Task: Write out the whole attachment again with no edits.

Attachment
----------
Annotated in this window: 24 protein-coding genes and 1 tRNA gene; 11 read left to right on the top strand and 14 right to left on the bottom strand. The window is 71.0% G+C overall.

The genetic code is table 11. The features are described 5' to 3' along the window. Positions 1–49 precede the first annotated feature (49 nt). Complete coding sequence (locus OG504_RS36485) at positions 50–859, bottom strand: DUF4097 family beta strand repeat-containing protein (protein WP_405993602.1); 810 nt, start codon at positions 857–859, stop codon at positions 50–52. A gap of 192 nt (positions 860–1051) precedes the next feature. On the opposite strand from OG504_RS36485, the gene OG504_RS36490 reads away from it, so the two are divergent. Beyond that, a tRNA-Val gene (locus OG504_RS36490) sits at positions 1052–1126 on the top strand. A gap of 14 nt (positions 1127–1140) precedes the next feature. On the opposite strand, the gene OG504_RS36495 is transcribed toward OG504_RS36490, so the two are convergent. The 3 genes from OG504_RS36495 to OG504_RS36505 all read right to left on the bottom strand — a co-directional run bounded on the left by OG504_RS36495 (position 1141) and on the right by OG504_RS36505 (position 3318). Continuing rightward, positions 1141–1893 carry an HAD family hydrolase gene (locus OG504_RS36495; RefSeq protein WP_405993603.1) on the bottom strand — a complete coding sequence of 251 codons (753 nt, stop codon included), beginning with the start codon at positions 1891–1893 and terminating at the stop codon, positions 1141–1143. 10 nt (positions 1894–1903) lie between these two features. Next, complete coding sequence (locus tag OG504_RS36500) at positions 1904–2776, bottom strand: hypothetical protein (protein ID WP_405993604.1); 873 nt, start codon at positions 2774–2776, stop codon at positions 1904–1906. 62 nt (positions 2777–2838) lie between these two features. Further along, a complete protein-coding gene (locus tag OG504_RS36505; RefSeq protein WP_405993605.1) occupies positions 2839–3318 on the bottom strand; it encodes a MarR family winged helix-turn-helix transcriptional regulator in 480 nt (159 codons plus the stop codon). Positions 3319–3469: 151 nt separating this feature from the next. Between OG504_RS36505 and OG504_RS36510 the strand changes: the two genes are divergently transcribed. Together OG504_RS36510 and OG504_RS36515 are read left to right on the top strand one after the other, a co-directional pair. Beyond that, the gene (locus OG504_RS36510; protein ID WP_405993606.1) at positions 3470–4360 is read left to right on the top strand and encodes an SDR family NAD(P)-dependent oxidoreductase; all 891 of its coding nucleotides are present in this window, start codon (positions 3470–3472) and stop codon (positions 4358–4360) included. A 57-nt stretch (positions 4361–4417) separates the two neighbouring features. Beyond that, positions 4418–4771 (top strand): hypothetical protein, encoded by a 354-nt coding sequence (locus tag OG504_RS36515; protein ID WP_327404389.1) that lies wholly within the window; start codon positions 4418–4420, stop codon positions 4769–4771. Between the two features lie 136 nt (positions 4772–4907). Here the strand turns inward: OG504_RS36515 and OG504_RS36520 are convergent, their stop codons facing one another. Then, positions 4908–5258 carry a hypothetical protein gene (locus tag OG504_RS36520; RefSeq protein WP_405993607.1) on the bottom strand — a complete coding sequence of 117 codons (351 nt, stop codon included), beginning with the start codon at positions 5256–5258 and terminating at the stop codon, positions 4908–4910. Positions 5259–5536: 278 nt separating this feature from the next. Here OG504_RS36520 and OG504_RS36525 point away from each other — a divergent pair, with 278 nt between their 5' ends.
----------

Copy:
Annotated in this window: 24 protein-coding genes and 1 tRNA gene; 11 read left to right on the top strand and 14 right to left on the bottom strand. The window is 71.0% G+C overall.

The genetic code is table 11. The features are described 5' to 3' along the window. Positions 1–49 precede the first annotated feature (49 nt). Complete coding sequence (locus OG504_RS36485) at positions 50–859, bottom strand: DUF4097 family beta strand repeat-containing protein (protein WP_405993602.1); 810 nt, start codon at positions 857–859, stop codon at positions 50–52. A gap of 192 nt (positions 860–1051) precedes the next feature. On the opposite strand from OG504_RS36485, the gene OG504_RS36490 reads away from it, so the two are divergent. Beyond that, a tRNA-Val gene (locus OG504_RS36490) sits at positions 1052–1126 on the top strand. A gap of 14 nt (positions 1127–1140) precedes the next feature. On the opposite strand, the gene OG504_RS36495 is transcribed toward OG504_RS36490, so the two are convergent. The 3 genes from OG504_RS36495 to OG504_RS36505 all read right to left on the bottom strand — a co-directional run bounded on the left by OG504_RS36495 (position 1141) and on the right by OG504_RS36505 (position 3318). Continuing rightward, positions 1141–1893 carry an HAD family hydrolase gene (locus OG504_RS36495; RefSeq protein WP_405993603.1) on the bottom strand — a complete coding sequence of 251 codons (753 nt, stop codon included), beginning with the start codon at positions 1891–1893 and terminating at the stop codon, positions 1141–1143. 10 nt (positions 1894–1903) lie between these two features. Next, complete coding sequence (locus tag OG504_RS36500) at positions 1904–2776, bottom strand: hypothetical protein (protein ID WP_405993604.1); 873 nt, start codon at positions 2774–2776, stop codon at positions 1904–1906. 62 nt (positions 2777–2838) lie between these two features. Further along, a complete protein-coding gene (locus tag OG504_RS36505; RefSeq protein WP_405993605.1) occupies positions 2839–3318 on the bottom strand; it encodes a MarR family winged helix-turn-helix transcriptional regulator in 480 nt (159 codons plus the stop codon). Positions 3319–3469: 151 nt separating this feature from the next. Between OG504_RS36505 and OG504_RS36510 the strand changes: the two genes are divergently transcribed. Together OG504_RS36510 and OG504_RS36515 are read left to right on the top strand one after the other, a co-directional pair. Beyond that, the gene (locus OG504_RS36510; protein ID WP_405993606.1) at positions 3470–4360 is read left to right on the top strand and encodes an SDR family NAD(P)-dependent oxidoreductase; all 891 of its coding nucleotides are present in this window, start codon (positions 3470–3472) and stop codon (positions 4358–4360) included. A 57-nt stretch (positions 4361–4417) separates the two neighbouring features. Beyond that, positions 4418–4771 (top strand): hypothetical protein, encoded by a 354-nt coding sequence (locus tag OG504_RS36515; protein ID WP_327404389.1) that lies wholly within the window; start codon positions 4418–4420, stop codon positions 4769–4771. Between the two features lie 136 nt (positions 4772–4907). Here the strand turns inward: OG504_RS36515 and OG504_RS36520 are convergent, their stop codons facing one another. Then, positions 4908–5258 carry a hypothetical protein gene (locus tag OG504_RS36520; RefSeq protein WP_405993607.1) on the bottom strand — a complete coding sequence of 117 codons (351 nt, stop codon included), beginning with the start codon at positions 5256–5258 and terminating at the stop codon, positions 4908–4910. Positions 5259–5536: 278 nt separating this feature from the next. Here OG504_RS36520 and OG504_RS36525 point away from each other — a divergent pair, with 278 nt between their 5' ends.